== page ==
Simplifying server management started by reducing the number of servers in the data center. With the introduction of virtual machines (VMs), a “server” didn’t have to correspond to a device in the data center; one physical server could host multiple virtual machines. The move to Infrastructure as a Service (IaaS) moved the physical server running the virtual machine out of the data center and into the cloud.

The Promised Benefits of Cloud Computing

The promised benefits of running servers in the cloud include reduced costs, increased agility, and simplified management. All of these benefits are real, but there are still limitations.

In the cloud, you only pay for the servers you use, but you pay even when those servers are idle. It’s true that the load on your data center staff is reduced, but you still need an awareness of your servers. You need to estimate your capacity needs and choose the right instance size to meet your need. You need to provision the VMs with the necessary applications and services.  You need to monitor your applications and performance of your VMs in the cloud. You need to decide when you’ve outgrown your currently allocated resources and move to a bigger instance.

Simplify Management By Stopping Thinking About Servers

It seems there’s no way around it: virtual machines emulate physical servers and run on physical servers, so whether your VM is in your data center or in the cloud, your team still needs to think about the server management issues.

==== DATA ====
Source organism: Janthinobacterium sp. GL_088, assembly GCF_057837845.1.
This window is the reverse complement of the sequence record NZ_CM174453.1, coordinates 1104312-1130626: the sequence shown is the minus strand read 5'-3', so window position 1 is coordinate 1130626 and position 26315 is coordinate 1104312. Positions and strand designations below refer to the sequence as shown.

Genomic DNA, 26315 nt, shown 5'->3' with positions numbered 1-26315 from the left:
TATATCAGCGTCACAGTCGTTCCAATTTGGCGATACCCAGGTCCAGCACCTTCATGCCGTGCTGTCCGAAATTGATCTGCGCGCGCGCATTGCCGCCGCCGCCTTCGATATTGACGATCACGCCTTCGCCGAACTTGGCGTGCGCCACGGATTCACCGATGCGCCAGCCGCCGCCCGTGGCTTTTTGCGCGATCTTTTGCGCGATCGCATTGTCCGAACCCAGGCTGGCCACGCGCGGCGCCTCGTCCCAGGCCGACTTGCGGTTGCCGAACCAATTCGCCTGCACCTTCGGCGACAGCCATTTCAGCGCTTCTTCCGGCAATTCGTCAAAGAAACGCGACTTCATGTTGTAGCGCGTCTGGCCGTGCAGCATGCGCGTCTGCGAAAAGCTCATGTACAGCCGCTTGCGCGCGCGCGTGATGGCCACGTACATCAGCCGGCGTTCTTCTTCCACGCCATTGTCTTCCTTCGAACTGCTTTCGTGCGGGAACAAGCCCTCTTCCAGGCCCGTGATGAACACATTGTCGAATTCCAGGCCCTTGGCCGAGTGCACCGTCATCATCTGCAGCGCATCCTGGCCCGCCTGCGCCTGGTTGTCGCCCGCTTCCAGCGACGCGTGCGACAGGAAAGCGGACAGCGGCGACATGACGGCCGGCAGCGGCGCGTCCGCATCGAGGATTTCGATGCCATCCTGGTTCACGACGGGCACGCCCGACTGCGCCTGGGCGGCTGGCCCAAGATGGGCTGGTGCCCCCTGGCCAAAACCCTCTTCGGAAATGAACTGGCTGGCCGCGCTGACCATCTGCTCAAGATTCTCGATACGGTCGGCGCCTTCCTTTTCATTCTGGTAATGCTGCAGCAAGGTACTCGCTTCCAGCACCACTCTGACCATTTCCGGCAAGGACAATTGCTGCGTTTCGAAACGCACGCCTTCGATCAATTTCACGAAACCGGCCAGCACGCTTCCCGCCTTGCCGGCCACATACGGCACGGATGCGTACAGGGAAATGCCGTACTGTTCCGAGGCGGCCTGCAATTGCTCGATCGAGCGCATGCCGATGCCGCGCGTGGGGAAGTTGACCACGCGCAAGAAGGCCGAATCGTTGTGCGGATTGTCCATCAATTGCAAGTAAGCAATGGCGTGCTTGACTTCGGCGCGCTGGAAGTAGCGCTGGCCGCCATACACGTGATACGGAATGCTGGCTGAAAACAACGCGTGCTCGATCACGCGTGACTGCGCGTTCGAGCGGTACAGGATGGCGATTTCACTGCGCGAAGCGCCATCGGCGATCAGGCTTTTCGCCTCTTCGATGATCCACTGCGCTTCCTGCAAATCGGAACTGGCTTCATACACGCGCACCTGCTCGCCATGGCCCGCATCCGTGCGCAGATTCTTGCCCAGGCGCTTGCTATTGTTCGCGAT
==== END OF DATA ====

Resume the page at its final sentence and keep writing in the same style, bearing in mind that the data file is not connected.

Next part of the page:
Serverless computing eliminates the need for your team to think about servers entirely. It doesn’t eliminate the need for servers—there has to be underlying hardware running your applications, after all—but it makes managing the servers and allocating the resources to support your applications entirely the responsibility of the cloud provider.

Instead of worrying about the underlying hardware, in a serverless computing model, your developers write functional applications. The cloud provider runs the function “somewhere” when the function is invoked, and the function doesn’t use any resources or incur any charges except when it is processing. There’s no server to be provisioned, maintained, managed, or monitored. Applications are written as scalable functions, and high-availability is built into this model.

Serverless is for Future Applications

While serverless eliminates the need to think about servers entirely, it’s not right for every application. In general, existing applications aren’t architected as invocable functions, so serverless is more likely to be a model for future application development than a solution to the existing demands in your data center.

Serverless will be appropriate for applications that experience unpredictable usage patterns. Serverless computing is also stateless computing, so it’s not appropriate for applications that need to maintain the state of a session. It may not be appropriate for applications with high performance needs, as the function needs to startup when it’s invoked—there’s no process idling in a ready standby mode.

Managing Servers For Your Existing Applications

Serverless computing may be the future of new application development, using tools like Amazon Lambda, but for existing applications you still need to think about your servers and actively manage them even in the cloud. Contact dcVAST to learn how our IaaS and managed Amazon Web Services can help simplify your server management.